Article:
Whistleblower case dismissed as employee cannot prove his threat to report involved illegal conduct.
Eagle Xpress and Alan DeMeester successfully argued for the dismissal of Randy Bisard's whistleblower claim this week. The Court upheld the dismissal of Bisard's lawsuit, finding that the truckdriver could not prove that the Defendants' conduct--which he threatened to expose--was illegal. Bisard claimed that he was told to make a delivery that would have, of necessity, required a breach of driving hours and falsification of his log. He pulled over after driving 10.25 hours and refused to make a delivery at 8 a.m. that would have necessitated a violation of law. He claimed the 8 a.m. delivery time was mandatory with the recipient.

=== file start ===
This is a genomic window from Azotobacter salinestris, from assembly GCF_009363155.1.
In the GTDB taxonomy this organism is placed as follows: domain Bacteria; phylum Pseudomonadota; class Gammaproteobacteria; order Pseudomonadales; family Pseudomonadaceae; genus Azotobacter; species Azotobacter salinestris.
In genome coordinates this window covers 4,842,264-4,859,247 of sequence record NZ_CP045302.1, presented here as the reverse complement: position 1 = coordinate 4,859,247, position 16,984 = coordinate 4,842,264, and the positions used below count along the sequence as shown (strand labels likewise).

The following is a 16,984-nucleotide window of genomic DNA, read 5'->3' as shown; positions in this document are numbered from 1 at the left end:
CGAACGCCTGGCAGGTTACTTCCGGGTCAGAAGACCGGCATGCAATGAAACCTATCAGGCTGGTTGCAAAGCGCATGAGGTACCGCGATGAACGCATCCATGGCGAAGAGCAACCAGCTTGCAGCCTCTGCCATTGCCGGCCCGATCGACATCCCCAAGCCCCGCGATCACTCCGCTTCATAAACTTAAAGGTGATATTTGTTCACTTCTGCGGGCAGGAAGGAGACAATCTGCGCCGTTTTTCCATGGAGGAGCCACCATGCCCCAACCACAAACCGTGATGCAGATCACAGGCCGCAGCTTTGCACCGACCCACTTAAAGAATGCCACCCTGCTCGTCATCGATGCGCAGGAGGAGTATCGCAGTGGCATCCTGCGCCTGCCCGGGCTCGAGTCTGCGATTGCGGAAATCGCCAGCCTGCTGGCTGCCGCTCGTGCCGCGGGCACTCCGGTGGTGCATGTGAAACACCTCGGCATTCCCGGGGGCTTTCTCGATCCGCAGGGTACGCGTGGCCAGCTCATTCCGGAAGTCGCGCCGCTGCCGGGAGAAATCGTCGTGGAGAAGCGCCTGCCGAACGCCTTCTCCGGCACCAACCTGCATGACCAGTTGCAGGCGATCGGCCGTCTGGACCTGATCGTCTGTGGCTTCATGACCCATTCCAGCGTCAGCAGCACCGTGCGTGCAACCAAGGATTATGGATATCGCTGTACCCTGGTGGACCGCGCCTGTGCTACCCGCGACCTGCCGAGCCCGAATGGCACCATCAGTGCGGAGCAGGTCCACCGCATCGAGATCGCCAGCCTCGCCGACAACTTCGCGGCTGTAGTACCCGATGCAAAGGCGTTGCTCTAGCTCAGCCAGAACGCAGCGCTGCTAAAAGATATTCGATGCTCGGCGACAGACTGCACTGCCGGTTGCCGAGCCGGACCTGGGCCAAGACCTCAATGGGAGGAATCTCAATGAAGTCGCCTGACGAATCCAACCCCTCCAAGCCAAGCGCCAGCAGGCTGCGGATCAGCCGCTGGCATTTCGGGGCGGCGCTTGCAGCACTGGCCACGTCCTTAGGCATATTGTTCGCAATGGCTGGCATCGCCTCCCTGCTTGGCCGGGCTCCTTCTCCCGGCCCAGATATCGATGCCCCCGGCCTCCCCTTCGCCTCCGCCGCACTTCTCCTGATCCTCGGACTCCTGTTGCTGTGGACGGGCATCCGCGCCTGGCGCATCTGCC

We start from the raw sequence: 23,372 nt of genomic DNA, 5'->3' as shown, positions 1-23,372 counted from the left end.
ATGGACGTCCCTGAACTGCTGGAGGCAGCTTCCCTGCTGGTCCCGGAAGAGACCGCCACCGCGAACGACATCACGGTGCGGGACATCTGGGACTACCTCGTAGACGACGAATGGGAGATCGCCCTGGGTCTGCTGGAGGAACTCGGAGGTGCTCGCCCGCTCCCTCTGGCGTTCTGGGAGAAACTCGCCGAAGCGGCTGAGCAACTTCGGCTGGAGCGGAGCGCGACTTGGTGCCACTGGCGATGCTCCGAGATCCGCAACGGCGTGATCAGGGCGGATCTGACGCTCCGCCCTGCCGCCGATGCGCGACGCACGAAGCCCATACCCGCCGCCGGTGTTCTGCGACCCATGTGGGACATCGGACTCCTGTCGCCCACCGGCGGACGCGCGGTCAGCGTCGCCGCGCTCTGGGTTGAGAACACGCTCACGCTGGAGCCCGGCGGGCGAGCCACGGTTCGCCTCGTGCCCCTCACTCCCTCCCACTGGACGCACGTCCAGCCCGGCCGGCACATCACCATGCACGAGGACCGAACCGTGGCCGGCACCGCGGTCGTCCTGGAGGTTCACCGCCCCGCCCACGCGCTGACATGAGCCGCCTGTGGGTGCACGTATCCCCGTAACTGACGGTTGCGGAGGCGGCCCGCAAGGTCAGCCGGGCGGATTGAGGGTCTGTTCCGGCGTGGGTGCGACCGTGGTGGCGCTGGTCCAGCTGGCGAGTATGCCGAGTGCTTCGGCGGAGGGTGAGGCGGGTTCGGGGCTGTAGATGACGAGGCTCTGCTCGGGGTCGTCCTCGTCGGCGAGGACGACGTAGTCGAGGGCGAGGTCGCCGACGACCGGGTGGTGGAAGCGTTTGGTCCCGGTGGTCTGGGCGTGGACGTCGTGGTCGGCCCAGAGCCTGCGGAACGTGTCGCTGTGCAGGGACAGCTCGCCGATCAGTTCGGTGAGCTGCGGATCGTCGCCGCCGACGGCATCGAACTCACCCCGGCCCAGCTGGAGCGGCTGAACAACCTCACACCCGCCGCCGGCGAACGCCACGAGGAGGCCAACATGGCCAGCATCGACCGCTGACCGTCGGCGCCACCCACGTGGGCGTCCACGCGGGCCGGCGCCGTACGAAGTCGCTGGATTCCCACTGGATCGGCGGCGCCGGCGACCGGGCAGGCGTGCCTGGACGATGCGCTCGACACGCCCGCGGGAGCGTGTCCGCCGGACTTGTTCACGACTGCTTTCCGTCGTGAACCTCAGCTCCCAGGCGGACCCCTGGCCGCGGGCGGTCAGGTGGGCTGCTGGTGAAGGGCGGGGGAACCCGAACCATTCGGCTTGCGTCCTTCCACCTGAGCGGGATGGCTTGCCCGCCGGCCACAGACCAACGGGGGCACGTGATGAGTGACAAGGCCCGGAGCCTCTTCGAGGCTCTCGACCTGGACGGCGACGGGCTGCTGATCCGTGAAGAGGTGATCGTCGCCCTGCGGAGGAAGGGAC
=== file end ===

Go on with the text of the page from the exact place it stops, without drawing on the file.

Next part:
It was acknowledged by Defendants that Bisard also threatened to report the company to the Department of Transportation if his supervisors maintained pressure on him to breach the rules on driving hours. The Defendants maintained that the 8 a.m. delivery time was flexible and fired Bisard for failing to complete it on a timely basis. The Court, quite surprisingly, apparently resolved this conflict in testimony between the company and Bisard in the company's favor and upheld the summary disposition of Bisard's claim. Since he could not "prove" that the conduct he threatened to report was illegal, he could not maintain a whistleblower claim.